Being a woman in the film business still sucks. Only four women have ever received an Oscar nomination for best director, which is less than the number of superhero movies coming out in 2016. But as studios continue to pack their slates with male-directed franchises, this year’s Tribeca Film Festival offers tangible proof that it’s not lack of talent or ambition that is keeping women shut out of Hollywood’s studio system. This year’s festival boasts 38 female-directed features — around 40 percent of the total features — and 19 female-directed shorts, which is a record for a festival that has celebrated women since its inception.
On Friday afternoon, some of these women gathered at Tribeca’s Odeon restaurant for the festival’s annual women filmmaker’s luncheon, hosted by Chanel and Tribeca CEO and co-founder Jane Rosenthal. “This is our community, it’s a community of extraordinary women,” Rosenthal told a crowd that included both up-and-coming directors and familiar faces like Katie Holmes, Jennifer Westfeldt, and Judy Greer. “And you should know who your sister is next to you.”
After the event, I spoke to Genna Terranova, Tribeca’s Festival Director. Terranova credited Rosenthal for helping other women get a foothold in the industry, noting that around 80 percent of Tribeca’s full-time staff are female. “When it comes to trying to elevate those voices, it’s a little bit easier for us because we have that self-awareness.”
While Tribeca has no quota system when it comes to picking films for the festival, a number of year-round initiatives are in place to help nurture and discover female talent. Tribeca All Access, launched over ten years ago, helps filmmakers from underrepresented communities get their projects made, while the Through Her Lens initiative (in partnership with Chanel) helps give financial support and mentorship to emerging female directors developing short films.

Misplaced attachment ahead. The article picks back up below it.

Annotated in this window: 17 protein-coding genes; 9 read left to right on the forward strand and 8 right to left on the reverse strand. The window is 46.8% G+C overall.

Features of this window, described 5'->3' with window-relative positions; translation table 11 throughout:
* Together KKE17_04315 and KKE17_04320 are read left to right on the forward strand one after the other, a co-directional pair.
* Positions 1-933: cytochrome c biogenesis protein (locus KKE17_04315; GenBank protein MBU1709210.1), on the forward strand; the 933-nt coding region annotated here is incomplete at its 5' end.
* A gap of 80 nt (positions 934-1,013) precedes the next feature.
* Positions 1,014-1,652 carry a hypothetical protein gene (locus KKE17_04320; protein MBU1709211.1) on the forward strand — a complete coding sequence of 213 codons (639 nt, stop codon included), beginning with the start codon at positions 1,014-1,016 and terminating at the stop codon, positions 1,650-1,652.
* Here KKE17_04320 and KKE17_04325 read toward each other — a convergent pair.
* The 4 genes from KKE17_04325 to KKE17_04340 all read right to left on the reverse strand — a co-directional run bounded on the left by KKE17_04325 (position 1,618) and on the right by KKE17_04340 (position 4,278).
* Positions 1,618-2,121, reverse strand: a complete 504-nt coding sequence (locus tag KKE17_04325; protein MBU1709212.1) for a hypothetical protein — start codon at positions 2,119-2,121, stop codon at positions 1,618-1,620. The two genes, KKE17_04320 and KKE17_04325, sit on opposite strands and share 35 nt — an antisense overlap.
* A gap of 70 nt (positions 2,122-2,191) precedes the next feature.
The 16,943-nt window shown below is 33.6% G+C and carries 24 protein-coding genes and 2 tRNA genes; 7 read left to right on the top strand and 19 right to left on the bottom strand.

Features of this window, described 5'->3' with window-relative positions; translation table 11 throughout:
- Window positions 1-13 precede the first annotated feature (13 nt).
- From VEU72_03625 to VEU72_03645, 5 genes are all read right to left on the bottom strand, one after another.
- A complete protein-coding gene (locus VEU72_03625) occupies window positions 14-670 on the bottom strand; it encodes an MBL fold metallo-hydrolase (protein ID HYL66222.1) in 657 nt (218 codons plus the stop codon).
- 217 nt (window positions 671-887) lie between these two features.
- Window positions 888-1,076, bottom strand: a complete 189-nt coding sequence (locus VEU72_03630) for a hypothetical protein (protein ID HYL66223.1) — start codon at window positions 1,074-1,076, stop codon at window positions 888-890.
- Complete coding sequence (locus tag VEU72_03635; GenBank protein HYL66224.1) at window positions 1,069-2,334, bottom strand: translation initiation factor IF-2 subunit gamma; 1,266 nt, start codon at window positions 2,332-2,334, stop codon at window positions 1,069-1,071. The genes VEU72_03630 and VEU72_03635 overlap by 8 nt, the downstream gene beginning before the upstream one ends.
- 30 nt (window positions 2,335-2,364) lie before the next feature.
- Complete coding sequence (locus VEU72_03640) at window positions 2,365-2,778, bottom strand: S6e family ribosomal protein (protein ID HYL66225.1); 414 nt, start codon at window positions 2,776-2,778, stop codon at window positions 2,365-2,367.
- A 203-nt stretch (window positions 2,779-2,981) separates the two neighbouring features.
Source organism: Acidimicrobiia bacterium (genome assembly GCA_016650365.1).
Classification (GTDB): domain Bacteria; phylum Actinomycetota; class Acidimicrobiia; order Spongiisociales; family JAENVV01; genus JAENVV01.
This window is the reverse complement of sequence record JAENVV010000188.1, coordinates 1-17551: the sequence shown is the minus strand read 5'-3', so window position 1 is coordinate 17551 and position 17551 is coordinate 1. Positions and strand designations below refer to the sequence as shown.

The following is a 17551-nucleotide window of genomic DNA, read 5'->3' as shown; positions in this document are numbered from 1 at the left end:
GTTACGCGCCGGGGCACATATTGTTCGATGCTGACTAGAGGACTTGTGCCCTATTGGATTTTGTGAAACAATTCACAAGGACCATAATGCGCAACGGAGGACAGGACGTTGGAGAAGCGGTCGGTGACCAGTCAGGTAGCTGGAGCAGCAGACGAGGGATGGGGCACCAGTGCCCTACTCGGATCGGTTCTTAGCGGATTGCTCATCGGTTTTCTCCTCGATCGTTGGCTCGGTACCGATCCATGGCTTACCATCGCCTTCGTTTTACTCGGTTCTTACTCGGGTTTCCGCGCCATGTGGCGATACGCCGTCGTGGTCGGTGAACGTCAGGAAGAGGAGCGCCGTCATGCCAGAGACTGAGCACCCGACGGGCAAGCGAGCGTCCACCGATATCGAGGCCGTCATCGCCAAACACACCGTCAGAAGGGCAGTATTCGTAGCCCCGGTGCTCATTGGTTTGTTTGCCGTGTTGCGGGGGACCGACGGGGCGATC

The proof is in the lineup. On Saturday, I saw Women Who Kill, a wicked little horror-comedy about podcasting, female serial killers, and Park Slope food co-ops, directed by Ingrid Jungermann. Then I hopped over to a screening of All This Panic, an evocative documentary about teen girls in Brooklyn directed by husband and wife duo Jenny Gage and Tom Betterton. Also on my lineup this week: Sara Taksler’s Tickling Giants, a documentary about “Egypt’s Jon Stewart,” Bassem Youssef; All We Had, Katie Holmes’s directorial debut about a mother and daughter hit by the financial crisis; and “she-wolf of Wall Street” drama Equity, the second film by Meera Menon, who won Tribeca’s inaugural Nora Ephron Prize back in 2013. While not all these films focus on female stories (nor should they), they bolster the argument that more women behind the cameras means more onscreen visibility for women, too.
“What we’re working to change is how we get new women into that mix, to bring in new voices,” says Terranova. “So a woman makes her first feature and then she’s actually able to make a studio film. That’s something we don’t see often for female filmmakers, though it happens often for their [male] counterparts.”
While male filmmakers are often given the chance to helm major studio tent-poles after proving themselves with a handful of indies (like Jurassic World’s Colin Trevorrow), studio execs remain reluctant to hire female directors. A recent study by the Sundance Institute and Women in Film found that there is still a ton of bias when it comes to women helming studio films: From 2002 to 2014, there was a 23:1 ratio of male to female directors among the top-grossing 1,300 films. This disparity doesn’t come from a lack of talented women making independent films, but from denying them the resources needed to segue into the studio system.
Terranova hopes that Tribeca’s work — plus the increased opportunities for women on TV and digital platforms — will eventually help move the needle. “We are kind of on the front lines, of seeing who the next voices are and giving them their entrance into the consciousness of those who are finding talent,” she said.
At the Chanel luncheon, I chatted with the trio behind Girl Band, a short film about a female rock group that they are hoping to spin into a TV show. Kerry Furrh, Cailin Lowry, and Olivia Mitchell are friends who met at USC. Now in their mid-20s, they co-directed, co-wrote, edited, and scored the film together, hoping to develop the kind of female-focused coming-of-age-story that they would have wanted to see when they were teenagers.
All three say Tribeca left them feeling more confident about their place as young women in the industry. “The conversation about women in film is a lot louder than even when we were in college,” said Lowry. “So I’m optimistic, because I think the conversation is actually happening now, when before it was just being whispered in spaces with women.”